Australian Inflation Decline


Australian consumer prices declined by the most in 11 years last quarter, increasing scope for the central bank to cut interest rates as evidence mounts the economy is heading for its first recession since 1991.

The consumer price index dropped 0.3 percent from the third quarter, when it gained 1.2 percent, the Bureau of Statistics said in Sydney today. A separate report by Westpac Banking Corp. showed a leading index of economic indicators fell an annualized 2.2 percent, the first negative reading since May 2001.

Australia’s currency slipped as investors added to bets the central bank will next week extend the most aggressive rate cuts since the economy was last in a recession. Building-material maker Boral Ltd. today reduced its profit forecast on weaker housing markets in Australia and the U.S., and Westfield Group’s shares slumped to a record after it said earnings may drop.

Investors have a 60 percent expectation the central bank will reduce the benchmark rate by one percentage point to 3.25 percent on Feb. 3, according to a Credit Suisse Group index based on swaps trading. The bank has lowered borrowing costs by three percentage points since early September.

A leading index of economic growth fell 1 percent in November to 253.5 points. The index’s drop coupled with the further deterioration in the global environment intensifies the risk that the Australian economy will contract through 2009,” said Bill Evans, Westpac’s chief economist in Sydney.

The quarterly price decline was the biggest since September 1997 and was in line with the median estimate of a 0.4 percent drop in a Bloomberg News survey of economists.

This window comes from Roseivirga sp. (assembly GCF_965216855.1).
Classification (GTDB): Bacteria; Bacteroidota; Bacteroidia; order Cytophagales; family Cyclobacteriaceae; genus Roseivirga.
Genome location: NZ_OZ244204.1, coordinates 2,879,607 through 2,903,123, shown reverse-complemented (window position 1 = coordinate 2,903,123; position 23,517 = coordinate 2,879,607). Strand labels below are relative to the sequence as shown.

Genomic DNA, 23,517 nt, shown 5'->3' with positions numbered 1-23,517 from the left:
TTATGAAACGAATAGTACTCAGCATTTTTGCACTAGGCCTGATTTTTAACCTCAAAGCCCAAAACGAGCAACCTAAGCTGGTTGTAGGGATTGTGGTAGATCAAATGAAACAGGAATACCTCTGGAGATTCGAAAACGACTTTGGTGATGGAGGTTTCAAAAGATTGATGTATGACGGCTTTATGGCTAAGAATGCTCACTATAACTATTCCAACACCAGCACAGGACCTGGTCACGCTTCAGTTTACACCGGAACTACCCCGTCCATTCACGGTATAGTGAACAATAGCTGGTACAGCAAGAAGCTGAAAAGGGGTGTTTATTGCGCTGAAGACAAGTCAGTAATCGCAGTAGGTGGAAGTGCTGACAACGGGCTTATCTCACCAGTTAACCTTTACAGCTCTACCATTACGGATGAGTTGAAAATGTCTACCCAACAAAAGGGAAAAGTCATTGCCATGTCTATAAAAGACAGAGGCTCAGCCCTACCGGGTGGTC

Consumer prices rose 3.7 percent from a year ago, cooling from the third quarter’s 5 percent gain. The central bank aims to keep inflation between 2 percent and 3 percent on average.

Gasoline costs dropped 18.2 percent in the quarter and car prices fell 2.4 percent, the report showed. By contrast, property rents rose 1.8 percent.

The price of crude oil traded in New York slumped about 56 percent in the final quarter of 2008 amid increased signs of a global recession.

Easing inflation enables Stevens to join counterparts in the U.S. and Europe, who are focused on reviving their economies.

Evidence suggests Australia may be in its first recession in almost two decades, after the economy grew 0.1 percent in the third quarter, the weakest pace in eight years.

Consumer confidence fell in January, business sentiment was negative for a 12th straight month in December and the jobless rate climbed to a two-year high of 4.5 percent as companies including BHP Billiton Ltd. fired workers.


TradingEconomics.com, Bloomberg
1/28/2009 5:38:04 PM